Today we made our way to the third city of our tour of Italy. Florence is about a three-and-a-half-hour bus ride from our base city of Milan. Florence is an incredible city, with narrow streets and incredible architecture. In fact, Florence is the capital of Renaissance in Italy. Because of this, many of the aspects of art and architecture in Florence follow the paths of the Greek and Roman schools of thought. We were able to take a guided tour of the main portions of Florence, including the Duomo (Duomo which comes from the Latin word for “home” is the main church/cathedral in each city. This is to avoid confusion with the Duomo in Milan as well). Opposite the cathedral is the baptismal, which is dedicated to St. John the Baptist. The baptismal has two doors, one of which is made completely out of 24K gold. These doors are only opened on the day of St. John, which is June 24th. We were also able to see the residencies of the Medici family, the most powerful and wealthy family in Italy for about 300 years. After finishing the walking tour of Florence, which included also statues (some original and some replicas) of Roman sculptors (Including a replica of the David statue), we were able to visit the Uffizi Gallery. The Uffizi Gallery is a Renaissance art gallery with works from the likes of Leonardo, Raphael, Michelangelo, and Botticelli. These artists were some of the greatest contributors to the Renaissance movement, and it was a privilege to see some of their original works live and in person.
One of the main things to look for in art is how it compares to our lives today. When looking at Renaissance art, it is very easy to see the stark differences between that time and now. Firstly, there is much more representation with power and wealth in the clothes than there is today. For example, one of the more expensive clothing dyes from the time period was purple. The commissioners of a portrait would have the artist paint them wearing purple, to show that they had the wealth to afford purple clothing. Another example would be the depiction of unicorns in portraits. We had an example of that shown to us today as well. There was also a large emphasis of gender as well. In this time period, women were not seen for more than creation of heirs and for the house as well. Because of this, the fashion in the paintings for these women was very intricate and almost impractical. There were long flowing gowns and intricate designs for clothes (the more intricate, the wealthier). In fact, there were only few variations for the outfits for women in these days. Our guide mentioned to us that the shirt/bust of the outfit would stay the same, but the skirt and the sleeves were changed. On the other hand, men were dressed more “simply.” Their outfits were more designed for the important government work that they would be doing. Even the religious peoples of the time had their portraits done, so we can compare these as well. As religious people, they are supposed to dress more simply. However, the money of the church during this time period persuaded them to dress more like their government counterparts. They wore bright colored designs and patterns to show the wealth and power of the rise of the Catholic Church during the Renaissance. As an assumption from this, someone with more money will try and look more fashionable given the styles at the time. Someone can appear to have more money by dressing like it. I feel like that can happen again in today’s time period too. We see the big-name fashion brands like Gucci, Armani, and Chanel tend to have high-priced products. If someone has the products made by these companies, we can attribute that to them having more wealth.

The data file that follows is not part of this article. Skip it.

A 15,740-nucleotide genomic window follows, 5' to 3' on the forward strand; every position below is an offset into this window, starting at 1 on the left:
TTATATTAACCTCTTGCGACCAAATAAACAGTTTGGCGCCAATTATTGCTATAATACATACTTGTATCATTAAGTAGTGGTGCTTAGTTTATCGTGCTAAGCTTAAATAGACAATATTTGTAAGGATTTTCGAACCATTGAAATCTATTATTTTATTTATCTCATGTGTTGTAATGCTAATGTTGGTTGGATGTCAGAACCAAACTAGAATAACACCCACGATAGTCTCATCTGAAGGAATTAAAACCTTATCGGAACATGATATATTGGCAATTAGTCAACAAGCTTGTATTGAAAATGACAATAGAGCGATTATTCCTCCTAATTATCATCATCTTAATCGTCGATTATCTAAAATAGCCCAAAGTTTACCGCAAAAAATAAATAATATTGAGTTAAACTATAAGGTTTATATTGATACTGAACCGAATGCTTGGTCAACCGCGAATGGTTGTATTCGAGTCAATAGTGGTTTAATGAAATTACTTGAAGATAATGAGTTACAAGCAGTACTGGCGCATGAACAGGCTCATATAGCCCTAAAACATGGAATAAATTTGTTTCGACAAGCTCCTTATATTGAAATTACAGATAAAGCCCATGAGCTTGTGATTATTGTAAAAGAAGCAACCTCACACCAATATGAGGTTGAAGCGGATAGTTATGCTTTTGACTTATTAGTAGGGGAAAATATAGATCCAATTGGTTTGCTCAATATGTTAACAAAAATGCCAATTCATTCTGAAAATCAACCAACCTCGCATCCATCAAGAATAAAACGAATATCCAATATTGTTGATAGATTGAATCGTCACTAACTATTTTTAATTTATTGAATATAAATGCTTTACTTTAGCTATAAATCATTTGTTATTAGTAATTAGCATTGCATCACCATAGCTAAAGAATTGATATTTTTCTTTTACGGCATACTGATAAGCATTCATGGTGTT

One of the interesting parts of the art in the gallery was the fact that the artists would include the faces of important people or loved ones in their major paintings. For example, in the piece below by Michelangelo, he represents himself as Joseph in the depiction of the Holy Family. There were many other examples of artists including loved ones as Venus, or even full on painting the commissioner of a painting in the artwork itself. Today was a day full of beautiful work, and I feel that will easily continue as we continue on in Florence for the next few days.